Modern Topics in Quantum Field Theory
Note: The seminars take place at 4pm ct (i.e. 4:15pm), in Hörsaal 2.
The seminar covers three topics in Quantum Field Theory that are not part of the regular QFT course. These represent important developments and tools in modern applications of QFT in high-energy physics.
Prerequisites: Quantum Field Theory (including functional integral, renormalization)
Time/Location: Wednesdays 16-18, 11.11.--16.2., not on 23.12., 30.12.,6.1 in Hörsaal 2
Presentations start in mid-November. To allow for enough time for preparation, students should register as soon as possible in September by sending an E-mail to mbeneke AT ph.tum.de. (Formal registration through TUM campus follows later) Topics will be assigned on a first-come / first-serve basis.
Depending on the number of participants, teams of three to four students prepare and present three to four lectures on each topic.
Topic 1: On-shell Effective Field Theories (Supervisor: Prof. Beneke), 9.12., 16.12., 13.1., 20.1.
Abstract: On-shell EFT represents an extension of the EFT concept to the physics at multiple scales when the high scale, which is integrated out, is still present through the external states. Examples are heavy quarks, the QFT of non-relativistic systems, and high-energy scattering etc. The corresponding EFTs, heavy-quark, non-relativistic and soft-collinear effective field theory have revolutionized and systematized the way of thinking and calculations in quantum chromodynamics. For example, they turn the problem of infrared divergences and large logarithms
into an (albeit sometimes unconventional) ultraviolet renormalization problem. The construction of these EFTs, matching and the renormalization group/all-order resummation is covered with some physics applications.
9.12. Jonathan Kley: Heavy Quark Effective Theory
16.12. Fabian Wagner: On-shell EFTs II: NRQCD
13.01., 20.01. Anca Preda: pNRQCD, SCET
20.01. Fabian Wagner: On-Shell EFTs III: Applications of Soft-Collinear Effective Theory
Topic 2: Exact Renormalization Group and Asymptotic Safety (Supervisor: Prof. Garbrecht), 27.1., 3.2., 10.2., 17.2.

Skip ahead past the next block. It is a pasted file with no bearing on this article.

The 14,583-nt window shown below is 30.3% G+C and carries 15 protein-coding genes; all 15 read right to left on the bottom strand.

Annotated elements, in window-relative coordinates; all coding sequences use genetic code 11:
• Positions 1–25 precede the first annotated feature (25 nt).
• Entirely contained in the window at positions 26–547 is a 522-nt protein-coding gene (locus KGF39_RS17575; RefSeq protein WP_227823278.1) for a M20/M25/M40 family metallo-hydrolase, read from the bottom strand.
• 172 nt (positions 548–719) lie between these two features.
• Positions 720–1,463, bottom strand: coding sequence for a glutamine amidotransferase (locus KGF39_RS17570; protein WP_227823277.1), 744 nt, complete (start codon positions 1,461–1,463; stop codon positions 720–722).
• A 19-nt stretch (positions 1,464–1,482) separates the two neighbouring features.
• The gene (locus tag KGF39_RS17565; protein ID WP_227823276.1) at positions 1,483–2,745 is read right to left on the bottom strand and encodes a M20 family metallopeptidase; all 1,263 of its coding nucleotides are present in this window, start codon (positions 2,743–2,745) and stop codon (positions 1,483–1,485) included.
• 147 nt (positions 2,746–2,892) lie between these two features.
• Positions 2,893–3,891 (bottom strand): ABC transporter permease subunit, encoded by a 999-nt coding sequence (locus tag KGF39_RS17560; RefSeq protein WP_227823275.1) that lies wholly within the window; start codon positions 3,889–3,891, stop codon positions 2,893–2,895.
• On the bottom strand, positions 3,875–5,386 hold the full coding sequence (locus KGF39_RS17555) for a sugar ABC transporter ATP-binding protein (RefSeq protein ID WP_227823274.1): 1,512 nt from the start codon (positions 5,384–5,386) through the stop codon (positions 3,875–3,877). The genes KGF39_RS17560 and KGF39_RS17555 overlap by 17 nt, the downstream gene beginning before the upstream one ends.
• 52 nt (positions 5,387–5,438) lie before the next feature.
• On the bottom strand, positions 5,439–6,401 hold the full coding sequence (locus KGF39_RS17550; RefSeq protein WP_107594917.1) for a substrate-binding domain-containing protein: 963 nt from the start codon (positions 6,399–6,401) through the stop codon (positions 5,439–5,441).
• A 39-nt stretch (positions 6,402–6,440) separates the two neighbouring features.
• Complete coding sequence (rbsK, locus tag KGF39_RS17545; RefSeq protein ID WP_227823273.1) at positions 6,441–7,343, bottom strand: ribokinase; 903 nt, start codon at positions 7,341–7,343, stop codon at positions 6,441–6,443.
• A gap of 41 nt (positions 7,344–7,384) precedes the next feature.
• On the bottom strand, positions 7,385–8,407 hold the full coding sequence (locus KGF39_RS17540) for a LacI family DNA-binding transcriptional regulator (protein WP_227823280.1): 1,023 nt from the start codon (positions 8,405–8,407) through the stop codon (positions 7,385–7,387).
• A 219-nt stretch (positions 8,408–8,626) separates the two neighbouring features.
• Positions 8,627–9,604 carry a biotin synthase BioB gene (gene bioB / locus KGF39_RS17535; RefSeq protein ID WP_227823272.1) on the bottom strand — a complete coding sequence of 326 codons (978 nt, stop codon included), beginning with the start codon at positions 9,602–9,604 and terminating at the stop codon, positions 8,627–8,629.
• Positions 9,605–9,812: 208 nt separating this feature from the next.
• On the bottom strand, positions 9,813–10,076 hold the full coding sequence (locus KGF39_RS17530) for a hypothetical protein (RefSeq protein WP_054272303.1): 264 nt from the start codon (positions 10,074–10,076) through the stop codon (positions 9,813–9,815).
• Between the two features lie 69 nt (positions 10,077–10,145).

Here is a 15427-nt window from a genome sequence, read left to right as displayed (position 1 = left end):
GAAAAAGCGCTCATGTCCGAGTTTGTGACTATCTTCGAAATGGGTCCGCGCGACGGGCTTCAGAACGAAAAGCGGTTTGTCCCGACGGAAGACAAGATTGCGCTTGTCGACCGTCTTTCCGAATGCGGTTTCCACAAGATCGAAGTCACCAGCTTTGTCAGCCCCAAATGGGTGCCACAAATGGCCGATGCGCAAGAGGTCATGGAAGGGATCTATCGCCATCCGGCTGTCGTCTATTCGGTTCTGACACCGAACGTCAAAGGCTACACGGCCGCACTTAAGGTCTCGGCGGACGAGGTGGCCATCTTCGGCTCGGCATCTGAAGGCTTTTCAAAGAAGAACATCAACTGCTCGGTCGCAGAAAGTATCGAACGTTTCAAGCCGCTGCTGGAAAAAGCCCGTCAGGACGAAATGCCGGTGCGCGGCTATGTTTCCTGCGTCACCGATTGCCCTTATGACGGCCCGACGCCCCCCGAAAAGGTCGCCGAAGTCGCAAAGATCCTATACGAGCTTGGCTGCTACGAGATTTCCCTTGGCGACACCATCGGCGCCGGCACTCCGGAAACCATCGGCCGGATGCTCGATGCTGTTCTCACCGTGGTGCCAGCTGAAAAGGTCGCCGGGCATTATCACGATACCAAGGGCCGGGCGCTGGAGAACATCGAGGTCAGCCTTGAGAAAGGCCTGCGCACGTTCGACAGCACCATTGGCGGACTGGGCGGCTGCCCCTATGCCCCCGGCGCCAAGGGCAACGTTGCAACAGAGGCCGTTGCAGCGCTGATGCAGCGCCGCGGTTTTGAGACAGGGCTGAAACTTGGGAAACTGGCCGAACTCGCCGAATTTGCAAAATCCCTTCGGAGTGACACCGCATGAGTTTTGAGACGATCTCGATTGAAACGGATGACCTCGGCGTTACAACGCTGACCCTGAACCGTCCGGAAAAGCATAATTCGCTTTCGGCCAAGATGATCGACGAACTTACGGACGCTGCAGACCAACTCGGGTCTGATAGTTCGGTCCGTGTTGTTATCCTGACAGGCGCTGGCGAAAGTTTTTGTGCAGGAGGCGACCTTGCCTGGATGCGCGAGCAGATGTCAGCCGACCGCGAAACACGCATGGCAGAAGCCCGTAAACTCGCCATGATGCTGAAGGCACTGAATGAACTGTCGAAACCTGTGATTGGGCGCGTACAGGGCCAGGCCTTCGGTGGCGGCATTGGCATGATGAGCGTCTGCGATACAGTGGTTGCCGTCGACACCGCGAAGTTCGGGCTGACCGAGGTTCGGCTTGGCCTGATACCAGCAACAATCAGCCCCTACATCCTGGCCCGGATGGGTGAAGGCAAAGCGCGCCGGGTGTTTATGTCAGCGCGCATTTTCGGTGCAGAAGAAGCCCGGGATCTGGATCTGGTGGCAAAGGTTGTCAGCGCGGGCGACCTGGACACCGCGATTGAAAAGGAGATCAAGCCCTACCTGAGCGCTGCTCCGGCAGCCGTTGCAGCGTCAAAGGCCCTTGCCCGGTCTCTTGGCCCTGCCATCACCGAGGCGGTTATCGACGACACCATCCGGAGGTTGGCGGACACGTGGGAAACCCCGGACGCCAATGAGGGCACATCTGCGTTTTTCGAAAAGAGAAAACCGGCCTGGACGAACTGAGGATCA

Abstract: The idea of Wilson of evolving an action by integrating out all fluctuations above a certain energy scale is called the exact renormalization group because it (in principle) encompasses the evolution of all relevant, marginal and irrelevant operators. The approach can be put in practice using a cutoff proposed by Polchinski or based on the effective action following by Wetterich. Weinberg proposed that nonrenormalizable theories that have nontrivial ultraviolet fixed points may be considered as complete or "asymptotically safe". It stands as a logical possibitlity but it is presently unknown whether gravity (in connection with the Standard Model) has this property. We shall review these basic concepts as well as the present understanding and speculations.
27.1., 03.02. Anja Stuhlfauth: Exact Renormalization Group and Asymptotic Safety I
03.02. Juan Sebastián Valbuena Bermúdez: Euclidean Anharmonic Oscillator
10.02. Juan Sebastián Valbuena Bermúdez: Exact Renormalization Group and Asymptotic Safety II- Bosonization
10.02., 17.02.Juan Mauricio Valencia Villegas: Exact Renormalization Group Equation, and Asymptotic Safety Part 1 Part 2
Topic 3: Amplitudes from Spinor-Helicity and Unitarity Methods (Supervisor: Prof. Weiler), 11.11., 18.11., 25.11., 2.12.
Abstract: Many scattering amplitudes are actually uniquely fixed by kinematic constraints like Lorentz invariance and momentum conservation. During recent years, the study of the scattering amplitudes program has revealed a menagerie of alternative variables (like spinor helicity or twistors). By recasting expressions into the appropriate variables, one can achieve massive simplifications which reveal otherwise invisible structures. We review basic kinematical concepts like the spinor helicity formalism and explain how to bootstrap tree-level scattering amplitudes. Afterwards, we discuss on-shell recursion relations and soft theorems. We can arrive at the celebrated equivalence principle of Einstein without the ethical pitfalls of hurling unsuspecting test subjects into the dead of space in an elevator. We will emphasize their broad applicability to gravity, gauge theory, and effective field theories. Remarkably, using only Lorentz invariance, locality and dimensional analysis, we can bootstrap an enormous amount of physics: on-shell recursion relations (BCFW), generalized unitarity, dual conformal invariance, or gravity as a dual copy of gauge theories.
11.11. Thomas Bader: Amplitudes and the Spinor-Helicity Formalism
18.11. Andrea Sanfilippo: Three-Point Amplitudes, On-Shell Recursion Relations and Double Copy
25.11. Dominik Haslehner: Amplitudes from Spinor-Helicity and Unitarity Methods